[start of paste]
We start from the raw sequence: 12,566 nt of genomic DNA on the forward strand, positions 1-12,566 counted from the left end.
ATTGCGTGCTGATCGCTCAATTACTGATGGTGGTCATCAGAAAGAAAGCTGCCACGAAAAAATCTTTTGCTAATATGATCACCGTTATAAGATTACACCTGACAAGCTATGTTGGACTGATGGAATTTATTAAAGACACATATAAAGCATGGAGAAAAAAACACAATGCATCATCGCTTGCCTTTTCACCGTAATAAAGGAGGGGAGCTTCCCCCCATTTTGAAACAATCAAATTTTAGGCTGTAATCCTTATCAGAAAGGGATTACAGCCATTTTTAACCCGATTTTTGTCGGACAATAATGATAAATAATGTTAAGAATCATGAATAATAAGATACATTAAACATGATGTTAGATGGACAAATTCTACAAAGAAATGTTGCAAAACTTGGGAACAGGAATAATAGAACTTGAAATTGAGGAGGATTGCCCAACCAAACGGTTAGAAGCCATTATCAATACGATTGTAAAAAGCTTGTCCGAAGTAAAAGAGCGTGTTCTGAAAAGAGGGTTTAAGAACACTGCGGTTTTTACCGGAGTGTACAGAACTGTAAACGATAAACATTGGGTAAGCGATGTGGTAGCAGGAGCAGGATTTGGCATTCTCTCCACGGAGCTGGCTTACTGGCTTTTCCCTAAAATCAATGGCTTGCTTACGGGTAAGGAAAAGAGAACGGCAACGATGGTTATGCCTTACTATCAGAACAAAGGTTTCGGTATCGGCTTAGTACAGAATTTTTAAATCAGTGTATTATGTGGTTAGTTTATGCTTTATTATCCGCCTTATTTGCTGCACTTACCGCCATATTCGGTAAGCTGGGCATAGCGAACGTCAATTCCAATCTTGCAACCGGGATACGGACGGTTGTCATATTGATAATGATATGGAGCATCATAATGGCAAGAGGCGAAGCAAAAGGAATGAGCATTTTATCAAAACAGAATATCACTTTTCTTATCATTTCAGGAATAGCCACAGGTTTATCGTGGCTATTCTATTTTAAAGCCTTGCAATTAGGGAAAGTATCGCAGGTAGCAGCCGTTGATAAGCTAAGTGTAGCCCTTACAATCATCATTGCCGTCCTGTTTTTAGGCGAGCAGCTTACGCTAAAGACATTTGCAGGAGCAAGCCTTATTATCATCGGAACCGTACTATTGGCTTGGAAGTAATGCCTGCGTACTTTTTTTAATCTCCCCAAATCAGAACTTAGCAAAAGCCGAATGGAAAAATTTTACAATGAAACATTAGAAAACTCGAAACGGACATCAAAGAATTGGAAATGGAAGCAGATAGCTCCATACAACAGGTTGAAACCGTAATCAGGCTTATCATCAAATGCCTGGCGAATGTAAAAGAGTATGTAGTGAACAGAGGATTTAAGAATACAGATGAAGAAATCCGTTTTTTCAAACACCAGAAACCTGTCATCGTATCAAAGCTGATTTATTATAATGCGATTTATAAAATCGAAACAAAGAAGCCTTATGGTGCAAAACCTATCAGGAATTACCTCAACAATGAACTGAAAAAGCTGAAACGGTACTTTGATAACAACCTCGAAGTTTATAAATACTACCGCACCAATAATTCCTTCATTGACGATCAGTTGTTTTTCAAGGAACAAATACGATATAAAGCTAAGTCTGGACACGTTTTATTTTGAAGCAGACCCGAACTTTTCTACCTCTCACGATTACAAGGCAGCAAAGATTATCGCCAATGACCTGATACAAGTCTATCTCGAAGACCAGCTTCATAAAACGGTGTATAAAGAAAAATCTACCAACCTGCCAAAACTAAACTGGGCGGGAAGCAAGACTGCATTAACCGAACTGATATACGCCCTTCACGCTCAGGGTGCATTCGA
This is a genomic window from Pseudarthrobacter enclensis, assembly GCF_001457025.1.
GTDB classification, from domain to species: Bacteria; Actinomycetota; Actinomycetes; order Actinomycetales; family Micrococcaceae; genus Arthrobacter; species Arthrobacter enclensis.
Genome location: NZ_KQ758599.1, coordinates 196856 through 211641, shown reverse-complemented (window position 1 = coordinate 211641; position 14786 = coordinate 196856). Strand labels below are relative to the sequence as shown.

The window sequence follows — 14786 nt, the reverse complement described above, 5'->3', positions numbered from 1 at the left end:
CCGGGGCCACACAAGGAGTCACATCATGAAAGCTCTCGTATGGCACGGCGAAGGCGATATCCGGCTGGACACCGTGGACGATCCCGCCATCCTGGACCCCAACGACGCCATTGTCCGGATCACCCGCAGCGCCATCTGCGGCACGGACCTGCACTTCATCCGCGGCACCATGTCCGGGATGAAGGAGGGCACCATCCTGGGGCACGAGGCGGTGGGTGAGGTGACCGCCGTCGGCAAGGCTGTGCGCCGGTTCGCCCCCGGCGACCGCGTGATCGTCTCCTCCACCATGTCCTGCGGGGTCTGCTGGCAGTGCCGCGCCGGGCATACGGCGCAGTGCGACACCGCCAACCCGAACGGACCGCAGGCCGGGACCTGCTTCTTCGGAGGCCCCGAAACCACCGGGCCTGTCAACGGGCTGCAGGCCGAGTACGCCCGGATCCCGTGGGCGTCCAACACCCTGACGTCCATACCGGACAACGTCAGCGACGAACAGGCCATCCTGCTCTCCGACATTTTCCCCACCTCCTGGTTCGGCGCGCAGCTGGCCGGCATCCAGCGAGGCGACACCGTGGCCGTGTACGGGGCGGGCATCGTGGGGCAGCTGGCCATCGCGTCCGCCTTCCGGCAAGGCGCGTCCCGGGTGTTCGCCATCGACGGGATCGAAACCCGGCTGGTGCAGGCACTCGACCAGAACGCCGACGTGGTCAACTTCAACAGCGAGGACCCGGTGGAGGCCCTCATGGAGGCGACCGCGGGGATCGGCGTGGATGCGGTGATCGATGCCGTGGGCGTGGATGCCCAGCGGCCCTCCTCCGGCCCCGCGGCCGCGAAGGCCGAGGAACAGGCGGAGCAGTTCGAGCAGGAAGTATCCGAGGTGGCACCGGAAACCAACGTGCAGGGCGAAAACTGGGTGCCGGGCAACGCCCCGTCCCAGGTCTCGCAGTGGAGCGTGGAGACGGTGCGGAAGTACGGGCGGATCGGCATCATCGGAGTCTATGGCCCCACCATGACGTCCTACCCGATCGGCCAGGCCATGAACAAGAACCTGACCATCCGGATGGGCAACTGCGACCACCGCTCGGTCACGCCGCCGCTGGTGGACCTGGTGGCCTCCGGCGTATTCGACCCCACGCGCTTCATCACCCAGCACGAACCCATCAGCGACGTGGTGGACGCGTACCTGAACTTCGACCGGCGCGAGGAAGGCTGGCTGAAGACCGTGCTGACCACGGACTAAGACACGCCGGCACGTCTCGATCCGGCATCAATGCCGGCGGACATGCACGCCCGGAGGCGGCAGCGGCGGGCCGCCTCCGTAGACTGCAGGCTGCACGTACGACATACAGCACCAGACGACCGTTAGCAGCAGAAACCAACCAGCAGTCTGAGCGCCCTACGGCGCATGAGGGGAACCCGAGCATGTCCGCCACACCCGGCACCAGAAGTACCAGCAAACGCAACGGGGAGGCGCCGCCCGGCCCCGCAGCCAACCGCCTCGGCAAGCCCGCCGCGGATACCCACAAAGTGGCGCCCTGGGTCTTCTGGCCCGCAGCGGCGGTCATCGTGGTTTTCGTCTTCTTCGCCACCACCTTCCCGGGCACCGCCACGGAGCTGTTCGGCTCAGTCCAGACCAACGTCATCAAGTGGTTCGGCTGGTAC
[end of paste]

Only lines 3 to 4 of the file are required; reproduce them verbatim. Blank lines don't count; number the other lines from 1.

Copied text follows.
This is a genomic window from Pseudarthrobacter enclensis, assembly GCF_001457025.1.
GTDB classification, from domain to species: Bacteria; Actinomycetota; Actinomycetes; order Actinomycetales; family Micrococcaceae; genus Arthrobacter; species Arthrobacter enclensis.